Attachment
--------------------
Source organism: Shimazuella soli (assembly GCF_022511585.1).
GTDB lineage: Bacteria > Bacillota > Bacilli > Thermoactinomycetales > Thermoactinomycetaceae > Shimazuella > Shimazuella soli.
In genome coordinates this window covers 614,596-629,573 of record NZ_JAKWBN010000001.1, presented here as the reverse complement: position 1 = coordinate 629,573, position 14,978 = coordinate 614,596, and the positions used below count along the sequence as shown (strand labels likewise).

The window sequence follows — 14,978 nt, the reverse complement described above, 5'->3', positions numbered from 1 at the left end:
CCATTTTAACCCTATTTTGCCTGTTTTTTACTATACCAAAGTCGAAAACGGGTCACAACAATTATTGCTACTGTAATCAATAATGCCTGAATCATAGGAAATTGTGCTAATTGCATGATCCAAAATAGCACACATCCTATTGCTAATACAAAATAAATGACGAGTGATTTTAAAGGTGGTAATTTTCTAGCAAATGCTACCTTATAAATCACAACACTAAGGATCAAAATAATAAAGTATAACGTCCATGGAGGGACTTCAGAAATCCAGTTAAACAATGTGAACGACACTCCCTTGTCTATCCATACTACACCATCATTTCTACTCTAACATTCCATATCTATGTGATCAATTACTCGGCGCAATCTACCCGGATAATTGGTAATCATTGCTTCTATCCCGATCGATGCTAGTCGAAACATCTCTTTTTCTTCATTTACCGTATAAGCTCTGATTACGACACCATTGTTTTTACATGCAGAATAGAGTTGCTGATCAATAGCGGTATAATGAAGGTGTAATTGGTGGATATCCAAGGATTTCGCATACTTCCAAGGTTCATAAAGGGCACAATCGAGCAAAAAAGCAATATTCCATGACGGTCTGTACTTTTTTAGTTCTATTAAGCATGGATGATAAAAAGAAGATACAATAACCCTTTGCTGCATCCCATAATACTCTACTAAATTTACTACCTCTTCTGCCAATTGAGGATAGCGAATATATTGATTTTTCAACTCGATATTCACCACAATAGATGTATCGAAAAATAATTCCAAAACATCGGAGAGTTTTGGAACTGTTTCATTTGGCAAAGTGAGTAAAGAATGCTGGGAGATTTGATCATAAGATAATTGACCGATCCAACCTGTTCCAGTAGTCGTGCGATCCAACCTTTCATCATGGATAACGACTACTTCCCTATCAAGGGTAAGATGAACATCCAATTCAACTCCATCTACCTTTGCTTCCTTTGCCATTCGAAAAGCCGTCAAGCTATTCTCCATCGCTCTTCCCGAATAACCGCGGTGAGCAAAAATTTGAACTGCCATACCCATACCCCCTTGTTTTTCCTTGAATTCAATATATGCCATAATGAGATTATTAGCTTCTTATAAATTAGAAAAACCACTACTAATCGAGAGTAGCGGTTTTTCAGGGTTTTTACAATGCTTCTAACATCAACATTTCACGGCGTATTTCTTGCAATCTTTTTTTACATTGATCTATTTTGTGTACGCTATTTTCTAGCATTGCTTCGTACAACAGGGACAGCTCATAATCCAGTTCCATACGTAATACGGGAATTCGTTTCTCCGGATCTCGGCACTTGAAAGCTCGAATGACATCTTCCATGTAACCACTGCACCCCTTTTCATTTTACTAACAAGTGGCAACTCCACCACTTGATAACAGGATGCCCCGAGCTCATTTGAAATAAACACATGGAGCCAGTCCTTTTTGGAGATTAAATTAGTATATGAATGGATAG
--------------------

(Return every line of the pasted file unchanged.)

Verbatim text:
Source organism: Shimazuella soli (assembly GCF_022511585.1).
GTDB lineage: Bacteria > Bacillota > Bacilli > Thermoactinomycetales > Thermoactinomycetaceae > Shimazuella > Shimazuella soli.
In genome coordinates this window covers 614,596-629,573 of record NZ_JAKWBN010000001.1, presented here as the reverse complement: position 1 = coordinate 629,573, position 14,978 = coordinate 614,596, and the positions used below count along the sequence as shown (strand labels likewise).

The window sequence follows — 14,978 nt, the reverse complement described above, 5'->3', positions numbered from 1 at the left end:
CCATTTTAACCCTATTTTGCCTGTTTTTTACTATACCAAAGTCGAAAACGGGTCACAACAATTATTGCTACTGTAATCAATAATGCCTGAATCATAGGAAATTGTGCTAATTGCATGATCCAAAATAGCACACATCCTATTGCTAATACAAAATAAATGACGAGTGATTTTAAAGGTGGTAATTTTCTAGCAAATGCTACCTTATAAATCACAACACTAAGGATCAAAATAATAAAGTATAACGTCCATGGAGGGACTTCAGAAATCCAGTTAAACAATGTGAACGACACTCCCTTGTCTATCCATACTACACCATCATTTCTACTCTAACATTCCATATCTATGTGATCAATTACTCGGCGCAATCTACCCGGATAATTGGTAATCATTGCTTCTATCCCGATCGATGCTAGTCGAAACATCTCTTTTTCTTCATTTACCGTATAAGCTCTGATTACGACACCATTGTTTTTACATGCAGAATAGAGTTGCTGATCAATAGCGGTATAATGAAGGTGTAATTGGTGGATATCCAAGGATTTCGCATACTTCCAAGGTTCATAAAGGGCACAATCGAGCAAAAAAGCAATATTCCATGACGGTCTGTACTTTTTTAGTTCTATTAAGCATGGATGATAAAAAGAAGATACAATAACCCTTTGCTGCATCCCATAATACTCTACTAAATTTACTACCTCTTCTGCCAATTGAGGATAGCGAATATATTGATTTTTCAACTCGATATTCACCACAATAGATGTATCGAAAAATAATTCCAAAACATCGGAGAGTTTTGGAACTGTTTCATTTGGCAAAGTGAGTAAAGAATGCTGGGAGATTTGATCATAAGATAATTGACCGATCCAACCTGTTCCAGTAGTCGTGCGATCCAACCTTTCATCATGGATAACGACTACTTCCCTATCAAGGGTAAGATGAACATCCAATTCAACTCCATCTACCTTTGCTTCCTTTGCCATTCGAAAAGCCGTCAAGCTATTCTCCATCGCTCTTCCCGAATAACCGCGGTGAGCAAAAATTTGAACTGCCATACCCATACCCCCTTGTTTTTCCTTGAATTCAATATATGCCATAATGAGATTATTAGCTTCTTATAAATTAGAAAAACCACTACTAATCGAGAGTAGCGGTTTTTCAGGGTTTTTACAATGCTTCTAACATCAACATTTCACGGCGTATTTCTTGCAATCTTTTTTTACATTGATCTATTTTGTGTACGCTATTTTCTAGCATTGCTTCGTACAACAGGGACAGCTCATAATCCAGTTCCATACGTAATACGGGAATTCGTTTCTCCGGATCTCGGCACTTGAAAGCTCGAATGACATCTTCCATGTAACCACTGCACCCCTTTTCATTTTACTAACAAGTGGCAACTCCACCACTTGATAACAGGATGCCCCGAGCTCATTTGAAATAAACACATGGAGCCAGTCCTTTTTGGAGATTAAATTAGTATATGAATGGATAG